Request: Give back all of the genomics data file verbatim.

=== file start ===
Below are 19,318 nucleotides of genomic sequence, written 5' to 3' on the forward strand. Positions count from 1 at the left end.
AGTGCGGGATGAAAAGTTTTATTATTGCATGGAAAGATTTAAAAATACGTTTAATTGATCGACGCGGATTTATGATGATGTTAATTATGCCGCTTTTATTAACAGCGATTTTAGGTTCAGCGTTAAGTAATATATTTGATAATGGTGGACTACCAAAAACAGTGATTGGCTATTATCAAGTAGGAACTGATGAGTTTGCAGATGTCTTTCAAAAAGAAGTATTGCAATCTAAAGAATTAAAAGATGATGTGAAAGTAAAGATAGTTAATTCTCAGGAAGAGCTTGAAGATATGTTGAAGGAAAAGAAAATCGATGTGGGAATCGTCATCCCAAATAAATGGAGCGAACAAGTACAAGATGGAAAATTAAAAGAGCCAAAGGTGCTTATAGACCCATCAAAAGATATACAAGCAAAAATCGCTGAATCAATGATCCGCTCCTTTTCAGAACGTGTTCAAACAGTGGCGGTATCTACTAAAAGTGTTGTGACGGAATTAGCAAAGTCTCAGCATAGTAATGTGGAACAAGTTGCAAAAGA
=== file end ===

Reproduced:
Below are 19,318 nucleotides of genomic sequence, written 5' to 3' on the forward strand. Positions count from 1 at the left end.
AGTGCGGGATGAAAAGTTTTATTATTGCATGGAAAGATTTAAAAATACGTTTAATTGATCGACGCGGATTTATGATGATGTTAATTATGCCGCTTTTATTAACAGCGATTTTAGGTTCAGCGTTAAGTAATATATTTGATAATGGTGGACTACCAAAAACAGTGATTGGCTATTATCAAGTAGGAACTGATGAGTTTGCAGATGTCTTTCAAAAAGAAGTATTGCAATCTAAAGAATTAAAAGATGATGTGAAAGTAAAGATAGTTAATTCTCAGGAAGAGCTTGAAGATATGTTGAAGGAAAAGAAAATCGATGTGGGAATCGTCATCCCAAATAAATGGAGCGAACAAGTACAAGATGGAAAATTAAAAGAGCCAAAGGTGCTTATAGACCCATCAAAAGATATACAAGCAAAAATCGCTGAATCAATGATCCGCTCCTTTTCAGAACGTGTTCAAACAGTGGCGGTATCTACTAAAAGTGTTGTGACGGAATTAGCAAAGTCTCAGCATAGTAATGTGGAACAAGTTGCAAAAGA